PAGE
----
ILNews

Appellate court upholds guardian appointment

Back to TopCommentsE-mailPrint

The Indiana Court of Appeals affirmed the appointment of a third-party guardian for an incompetent adult because a disinterested person may hopefully prevent unnecessary disputes caused by mistrust between the woman's children and husband.

In In the matter of the guardianship of Winona E. Brewer, adult; Debra J. Ault, Rebecca L. Pavone, and Elizabeth S. Elia-Gold v. Robert Brewer, No. 36A04-0907-CV-407, Winona Brewer's adult daughters appealed the appointment of Susan Bevers as guardian of Winona's estate. Their mother had married Robert Brewer later in life and kept separate accounts from Robert. She relied on the assistance of her daughters, Debra Ault, Rebecca Pavone, and Elizabeth Elia-Gold to help take care of her home in California and pay bills.

After suffering a stroke, Winona signed a general power of attorney document appointing her daughters as co-attorneys-in-fact. Nearly a month later, Robert filed a petition to be appointed as Winona's guardian; Ault then filed a petition to be appointed guardian. The trial court appointed Bevers as a guardian ad litem, who determined a guardian would be in Winona's best interest given how at some times she would be cognizant and other times she would "fade off."

The daughters then argued that appointing a guardian wasn't necessary because the power of attorney had been established and no petition had been filed to amend or revoke it. The trial court found Winona was incompetent when she signed the POA document, appointed Bevers as guardian, and allowed her to merge many of Winona's accounts into one to manage.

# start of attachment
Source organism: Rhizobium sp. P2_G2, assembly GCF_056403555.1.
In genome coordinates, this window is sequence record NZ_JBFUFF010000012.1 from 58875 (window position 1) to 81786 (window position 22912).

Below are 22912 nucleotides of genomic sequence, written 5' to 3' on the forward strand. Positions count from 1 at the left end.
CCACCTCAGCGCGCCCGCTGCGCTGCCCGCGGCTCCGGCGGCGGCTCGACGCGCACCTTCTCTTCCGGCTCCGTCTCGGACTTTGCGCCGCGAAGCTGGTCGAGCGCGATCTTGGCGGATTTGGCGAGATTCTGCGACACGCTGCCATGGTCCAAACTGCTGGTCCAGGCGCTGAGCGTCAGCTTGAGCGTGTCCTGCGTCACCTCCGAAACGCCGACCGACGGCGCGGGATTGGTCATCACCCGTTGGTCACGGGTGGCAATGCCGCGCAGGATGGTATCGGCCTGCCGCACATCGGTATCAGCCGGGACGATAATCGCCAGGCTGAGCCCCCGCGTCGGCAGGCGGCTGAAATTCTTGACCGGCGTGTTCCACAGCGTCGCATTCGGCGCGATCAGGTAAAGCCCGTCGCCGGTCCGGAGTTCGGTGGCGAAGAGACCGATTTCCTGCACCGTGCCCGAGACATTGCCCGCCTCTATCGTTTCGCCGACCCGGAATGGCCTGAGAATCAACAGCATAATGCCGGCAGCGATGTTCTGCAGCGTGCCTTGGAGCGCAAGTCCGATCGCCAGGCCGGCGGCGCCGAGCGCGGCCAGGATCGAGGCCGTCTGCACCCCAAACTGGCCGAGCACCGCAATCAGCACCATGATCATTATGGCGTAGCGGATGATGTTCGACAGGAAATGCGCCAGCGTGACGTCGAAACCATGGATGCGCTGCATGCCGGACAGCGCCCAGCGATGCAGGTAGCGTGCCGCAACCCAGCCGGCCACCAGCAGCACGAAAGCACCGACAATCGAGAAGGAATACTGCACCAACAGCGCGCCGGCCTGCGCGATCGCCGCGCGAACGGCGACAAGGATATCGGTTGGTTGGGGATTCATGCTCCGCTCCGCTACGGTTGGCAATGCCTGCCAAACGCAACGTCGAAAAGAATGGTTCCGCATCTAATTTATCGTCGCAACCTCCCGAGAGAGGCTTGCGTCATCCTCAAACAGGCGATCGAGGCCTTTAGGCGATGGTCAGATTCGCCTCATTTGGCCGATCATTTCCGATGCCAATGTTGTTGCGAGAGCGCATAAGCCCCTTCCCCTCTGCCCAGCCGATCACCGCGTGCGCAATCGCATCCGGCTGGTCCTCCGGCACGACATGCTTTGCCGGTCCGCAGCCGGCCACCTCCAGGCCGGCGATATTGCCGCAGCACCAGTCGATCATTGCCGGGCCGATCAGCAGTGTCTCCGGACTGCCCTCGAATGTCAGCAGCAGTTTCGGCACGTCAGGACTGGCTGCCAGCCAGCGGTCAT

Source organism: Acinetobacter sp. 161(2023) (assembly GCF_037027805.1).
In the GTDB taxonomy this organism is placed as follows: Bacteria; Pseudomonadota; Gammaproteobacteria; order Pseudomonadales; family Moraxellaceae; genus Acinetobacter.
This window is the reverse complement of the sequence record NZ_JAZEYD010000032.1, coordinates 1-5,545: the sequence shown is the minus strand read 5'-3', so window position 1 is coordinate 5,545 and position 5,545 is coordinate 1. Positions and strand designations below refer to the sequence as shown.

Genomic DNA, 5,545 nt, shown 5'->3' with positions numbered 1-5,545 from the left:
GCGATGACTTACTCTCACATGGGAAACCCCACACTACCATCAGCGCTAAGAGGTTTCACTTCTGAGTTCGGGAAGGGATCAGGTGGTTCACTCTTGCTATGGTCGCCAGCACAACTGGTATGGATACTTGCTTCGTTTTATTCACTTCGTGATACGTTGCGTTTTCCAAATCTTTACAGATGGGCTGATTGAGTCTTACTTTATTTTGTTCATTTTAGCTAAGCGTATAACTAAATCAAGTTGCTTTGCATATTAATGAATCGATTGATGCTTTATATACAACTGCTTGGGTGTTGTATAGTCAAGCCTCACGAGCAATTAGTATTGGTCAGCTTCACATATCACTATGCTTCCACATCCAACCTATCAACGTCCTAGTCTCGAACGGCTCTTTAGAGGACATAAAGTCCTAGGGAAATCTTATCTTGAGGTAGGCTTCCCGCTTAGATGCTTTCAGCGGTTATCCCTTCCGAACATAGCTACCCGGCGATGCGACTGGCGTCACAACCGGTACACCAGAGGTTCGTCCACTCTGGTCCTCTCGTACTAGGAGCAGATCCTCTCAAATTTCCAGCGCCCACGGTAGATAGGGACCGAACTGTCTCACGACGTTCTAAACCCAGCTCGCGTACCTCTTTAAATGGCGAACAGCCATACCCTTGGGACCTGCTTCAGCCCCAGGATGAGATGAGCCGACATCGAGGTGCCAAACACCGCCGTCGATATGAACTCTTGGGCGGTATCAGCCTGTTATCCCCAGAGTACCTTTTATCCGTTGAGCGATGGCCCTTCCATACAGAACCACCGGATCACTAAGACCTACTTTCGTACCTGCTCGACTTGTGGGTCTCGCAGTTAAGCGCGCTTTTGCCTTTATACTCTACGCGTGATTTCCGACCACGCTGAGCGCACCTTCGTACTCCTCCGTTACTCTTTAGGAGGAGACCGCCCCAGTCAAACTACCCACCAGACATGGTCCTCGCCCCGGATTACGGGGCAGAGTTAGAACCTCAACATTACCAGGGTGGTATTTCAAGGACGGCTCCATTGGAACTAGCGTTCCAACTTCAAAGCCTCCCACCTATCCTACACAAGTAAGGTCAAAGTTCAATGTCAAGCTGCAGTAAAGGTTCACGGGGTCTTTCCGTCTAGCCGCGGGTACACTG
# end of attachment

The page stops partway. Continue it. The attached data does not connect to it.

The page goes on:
The daughters argued that the trial court abused its discretion by appointing a guardian because there was a durable power of attorney. Additionally, they argued that if a guardian was properly appointed, the trial court abused its discretion by not appointing one of the designated co-attorneys-in-fact.

But the general POA document wasn't valid because Winona had been found incompetent by her doctor just three days before signing it despite her apparent coherence the day she signed it. Bevers also found Winona's understanding was intermittent and noted that Winona didn't want Ault to be her guardian, which contradicted portions of the general POA, wrote Judge Patricia Riley.

The daughters are also estopped from denying their mother's incompetence because of the evidence showing she was incompetent just days before signing.

"Therefore, (Winona) made no nomination in a power of attorney that would make applicable the considerations of Indiana Code Section 30-5-3-4, or the priorities favoring attorneys-in-fact in Indiana Code Section 29-3-5-4 and 5," she wrote.

Also, given the hostility between Robert and the daughters, it's in Winona's best interest to have a third party appointed guardian to avoid a protracted legal fight.

The appellate court also affirmed the trial court authorization that Bevers could unify Winona's accounts for administration under her authority as guardian over the estate.